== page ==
Home Travel Tips 7 days in Ireland: recommended itinerary ideas

7 days in Ireland: recommended itinerary ideas

by Mama Loves Ireland
Kylemore Abbey Connemara Irleland

Tried and tested itineraries for 7 days in Ireland, by a local! Find insider tips and recommended itineraries for one week in the Emerald Isle. 

If you are planning a one week trip to Ireland let me tell you: you are in for a real treat!

7 days may not seem much for a country as rich in culture and experiences as Ireland however, you might be surprised to discover how much you can see here even with just one week on Ireland’s green shores. 

Dublin, the Cliffs of Moher and even the Ring of Kerry are all within a manageable distance and why you will have to prioritize what you want to see, I am confident you can make your week in Ireland truly worthwhile!

The one thing you need is a plan, and a well thought out one too: one that takes into account what you want to see but also the peculiarity of Irish roads and Ireland driving conditions.

A plan is what I want to help you with today. 

I have been living in Ireland for 14 years and, over this time, I have traveled around the country extensively. 

Today, I am sharing my favorite itineraries for 7 days in Ireland and some suggestions on how to plan a great trip.

Wondering what to see in Ireland in 7 days? Let’s go! 

Photo collage of the Dark hedges and Irish countryside with text 'Itinerary ideas for 7 days in Ireland'


How much or how little you can see in Ireland in a week depends on a few factors. 

Season – Ireland in winter and Ireland in summer are almost two different countries. 

While both seasons have their advantages, if you come to Ireland in the winter you will have to deal with shorter days, bad weather and occasional road closures (on the mountains).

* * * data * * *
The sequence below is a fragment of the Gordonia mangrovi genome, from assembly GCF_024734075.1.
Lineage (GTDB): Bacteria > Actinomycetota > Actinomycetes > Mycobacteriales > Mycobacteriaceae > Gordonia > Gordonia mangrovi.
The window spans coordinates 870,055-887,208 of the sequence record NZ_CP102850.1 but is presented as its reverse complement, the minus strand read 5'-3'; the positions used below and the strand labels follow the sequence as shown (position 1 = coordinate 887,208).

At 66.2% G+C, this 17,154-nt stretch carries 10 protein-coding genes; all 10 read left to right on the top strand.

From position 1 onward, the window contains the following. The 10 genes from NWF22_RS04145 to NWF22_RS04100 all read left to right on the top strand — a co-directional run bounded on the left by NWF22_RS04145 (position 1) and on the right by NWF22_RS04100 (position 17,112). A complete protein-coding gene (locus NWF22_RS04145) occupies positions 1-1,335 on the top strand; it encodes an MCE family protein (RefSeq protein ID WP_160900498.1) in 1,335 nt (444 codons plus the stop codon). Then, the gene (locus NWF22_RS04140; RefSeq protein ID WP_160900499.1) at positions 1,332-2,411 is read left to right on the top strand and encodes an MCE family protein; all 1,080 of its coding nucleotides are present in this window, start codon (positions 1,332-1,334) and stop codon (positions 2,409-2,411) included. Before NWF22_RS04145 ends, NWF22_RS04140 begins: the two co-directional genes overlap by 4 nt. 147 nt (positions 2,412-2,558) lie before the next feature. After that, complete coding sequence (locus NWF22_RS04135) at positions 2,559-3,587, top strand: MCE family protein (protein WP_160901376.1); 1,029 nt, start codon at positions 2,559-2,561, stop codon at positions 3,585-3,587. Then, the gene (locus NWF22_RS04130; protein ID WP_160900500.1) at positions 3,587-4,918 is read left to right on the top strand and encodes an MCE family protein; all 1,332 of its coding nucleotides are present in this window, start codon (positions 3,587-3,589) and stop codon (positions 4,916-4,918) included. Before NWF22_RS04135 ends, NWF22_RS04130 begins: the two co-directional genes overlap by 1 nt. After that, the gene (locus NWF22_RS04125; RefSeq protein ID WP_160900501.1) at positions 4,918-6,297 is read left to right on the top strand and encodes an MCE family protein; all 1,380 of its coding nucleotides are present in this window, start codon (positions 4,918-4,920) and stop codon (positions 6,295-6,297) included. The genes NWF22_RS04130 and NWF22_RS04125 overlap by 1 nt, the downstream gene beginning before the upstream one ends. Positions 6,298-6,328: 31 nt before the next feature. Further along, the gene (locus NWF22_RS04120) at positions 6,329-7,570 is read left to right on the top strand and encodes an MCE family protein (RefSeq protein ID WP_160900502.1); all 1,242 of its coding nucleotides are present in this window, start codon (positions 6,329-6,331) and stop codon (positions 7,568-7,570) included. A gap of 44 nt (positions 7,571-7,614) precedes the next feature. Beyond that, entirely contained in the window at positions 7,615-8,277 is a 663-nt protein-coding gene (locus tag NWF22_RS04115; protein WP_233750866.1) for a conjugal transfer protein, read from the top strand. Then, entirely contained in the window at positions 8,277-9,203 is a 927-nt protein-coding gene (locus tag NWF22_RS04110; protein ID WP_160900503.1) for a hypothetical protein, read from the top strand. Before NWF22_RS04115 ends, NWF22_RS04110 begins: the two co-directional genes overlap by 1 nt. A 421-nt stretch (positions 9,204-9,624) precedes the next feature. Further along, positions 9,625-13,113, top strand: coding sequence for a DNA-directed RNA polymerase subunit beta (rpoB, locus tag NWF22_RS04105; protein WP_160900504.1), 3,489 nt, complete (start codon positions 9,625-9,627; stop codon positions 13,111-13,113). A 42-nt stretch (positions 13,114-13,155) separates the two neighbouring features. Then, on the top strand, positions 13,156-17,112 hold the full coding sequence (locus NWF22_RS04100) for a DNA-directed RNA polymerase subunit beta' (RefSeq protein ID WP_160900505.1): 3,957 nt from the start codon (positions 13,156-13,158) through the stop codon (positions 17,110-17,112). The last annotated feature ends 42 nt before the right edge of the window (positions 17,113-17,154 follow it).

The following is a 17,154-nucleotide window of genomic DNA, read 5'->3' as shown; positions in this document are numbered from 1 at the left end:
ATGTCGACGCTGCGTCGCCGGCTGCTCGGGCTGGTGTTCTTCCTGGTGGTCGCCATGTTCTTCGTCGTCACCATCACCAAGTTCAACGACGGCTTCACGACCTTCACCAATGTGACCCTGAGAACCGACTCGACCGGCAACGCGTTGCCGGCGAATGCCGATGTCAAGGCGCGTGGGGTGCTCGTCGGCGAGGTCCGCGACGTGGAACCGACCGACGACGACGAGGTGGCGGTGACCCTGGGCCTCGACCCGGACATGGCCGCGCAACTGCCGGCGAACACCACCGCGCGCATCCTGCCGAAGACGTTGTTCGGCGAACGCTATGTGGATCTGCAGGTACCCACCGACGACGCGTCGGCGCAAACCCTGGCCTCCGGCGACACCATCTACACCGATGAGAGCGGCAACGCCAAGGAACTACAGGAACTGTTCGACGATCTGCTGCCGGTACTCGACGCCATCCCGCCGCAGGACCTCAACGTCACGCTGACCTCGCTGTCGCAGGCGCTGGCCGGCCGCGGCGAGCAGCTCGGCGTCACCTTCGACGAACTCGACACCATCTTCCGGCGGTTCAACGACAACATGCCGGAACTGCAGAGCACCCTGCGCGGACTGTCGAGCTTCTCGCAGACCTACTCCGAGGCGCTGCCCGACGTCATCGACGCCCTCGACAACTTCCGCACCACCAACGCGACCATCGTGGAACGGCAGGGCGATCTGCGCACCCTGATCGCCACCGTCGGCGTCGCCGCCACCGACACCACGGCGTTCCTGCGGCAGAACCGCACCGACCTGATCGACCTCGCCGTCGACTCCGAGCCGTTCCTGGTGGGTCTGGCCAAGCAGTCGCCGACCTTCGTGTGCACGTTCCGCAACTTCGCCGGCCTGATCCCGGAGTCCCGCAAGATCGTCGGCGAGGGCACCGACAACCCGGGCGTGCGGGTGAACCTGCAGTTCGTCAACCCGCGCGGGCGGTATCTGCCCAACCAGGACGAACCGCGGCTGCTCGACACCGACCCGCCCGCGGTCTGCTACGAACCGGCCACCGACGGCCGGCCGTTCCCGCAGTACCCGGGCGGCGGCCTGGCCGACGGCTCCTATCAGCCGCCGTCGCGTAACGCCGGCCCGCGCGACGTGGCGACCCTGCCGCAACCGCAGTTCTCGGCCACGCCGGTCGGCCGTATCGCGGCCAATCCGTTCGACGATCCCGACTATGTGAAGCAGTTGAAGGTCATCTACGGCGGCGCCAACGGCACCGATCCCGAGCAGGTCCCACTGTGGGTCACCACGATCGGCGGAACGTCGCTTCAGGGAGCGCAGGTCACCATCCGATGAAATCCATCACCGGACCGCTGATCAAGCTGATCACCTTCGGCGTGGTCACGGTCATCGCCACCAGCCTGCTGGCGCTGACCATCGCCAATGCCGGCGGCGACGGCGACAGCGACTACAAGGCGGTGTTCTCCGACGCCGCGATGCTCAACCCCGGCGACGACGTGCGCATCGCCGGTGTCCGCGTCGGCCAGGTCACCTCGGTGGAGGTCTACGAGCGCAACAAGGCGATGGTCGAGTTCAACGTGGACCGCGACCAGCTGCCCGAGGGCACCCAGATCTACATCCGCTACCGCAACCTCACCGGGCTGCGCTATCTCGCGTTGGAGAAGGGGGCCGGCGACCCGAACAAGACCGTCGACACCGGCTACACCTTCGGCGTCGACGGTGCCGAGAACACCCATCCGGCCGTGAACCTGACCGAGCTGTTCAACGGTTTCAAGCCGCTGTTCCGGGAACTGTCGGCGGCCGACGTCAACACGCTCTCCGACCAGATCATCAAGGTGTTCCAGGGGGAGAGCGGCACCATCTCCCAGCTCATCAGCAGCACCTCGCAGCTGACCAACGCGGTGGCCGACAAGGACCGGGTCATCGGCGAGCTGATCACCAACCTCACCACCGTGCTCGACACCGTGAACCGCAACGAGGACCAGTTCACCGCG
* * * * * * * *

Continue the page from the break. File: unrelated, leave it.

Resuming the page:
These factors will impact on how much you can see and may even affect the sites you can or cannot see: the Aran islands or Skellig Michaels, for instance, are harder to access in winter.

Mean of transport – how much you can visit in Ireland depends also on the transport of choice. 

The best way to travel around Ireland is by car but many locations are also connected by bus and train. 

Especially the train system, however, is not overly developed so, without a car, you can again expect a slower pace or more limited option. If you decide to drive, I highly recommend you familiarize yourself with some peculiarities of Irish driving conditions reading our tips for driving in Ireland here.

Your interests – your itinerary will look very different if you are interested in experiencing Ireland’s city life and museums, if you want to enjoy its stunning scenery, visit an ancestry home or do a bit of everything. 

Below, I have drafted several possible itineraries that I hope will be a good inspiration, whatever your expectations. 


What you will see Best for
Cities, castles, cliffs- see it all!First-time visitors
Ring of Kerry and the WestColorful villages, scenery
Dublin, Galway, Cliffs of MoherNon-drivers
Ireland and Northern IrelandRemote scenery, recent history


If you are coming to Ireland for the first time and want to see some of Ireland’s most famous sites, this itinerary is a good start.

Over the course of 7 days, you will have seen the Irish capital Dublin, its Western counterpart, the lovely University town of Galway, the world-famous Cliffs of Moher and two of the most popular attractions in Ireland: Kilkenny and the Blarney castle.

Blarney castle Ireland | 7 day Ireland itinerary

This itinerary is ideal for people who enjoy exploring local towns and atmospheric castle and includes some lovely scenery.

It is not particularly suited for lovers of the outdoors who may find more satisfaction with less driving and longer time in the Wicklow area, famous for its hiking opportunities. 

Over 7 days, you can get organized as follows:


The first two days of this week in Ireland bring to Dublin, the Irish capital and one of the most popular entry points to the country both by air and sea.

With two days in Dublin, you can rest after your flight taking it easy in the city center, see some of the city’s most famous museums such as the National Gallery and the Guinness Storehouse and you can spend an evening listening to Irish music in one of Dublin’s famous pubs. 

To make the most of the city I recommend you choose accommodation in the city center but away from Temple Bar.

The Hilton Charlemont Hotel is a good place to stay in Dublin for location and service.


Glendalough and Kilkenny are two of the most popular sites in Ireland and with good reason.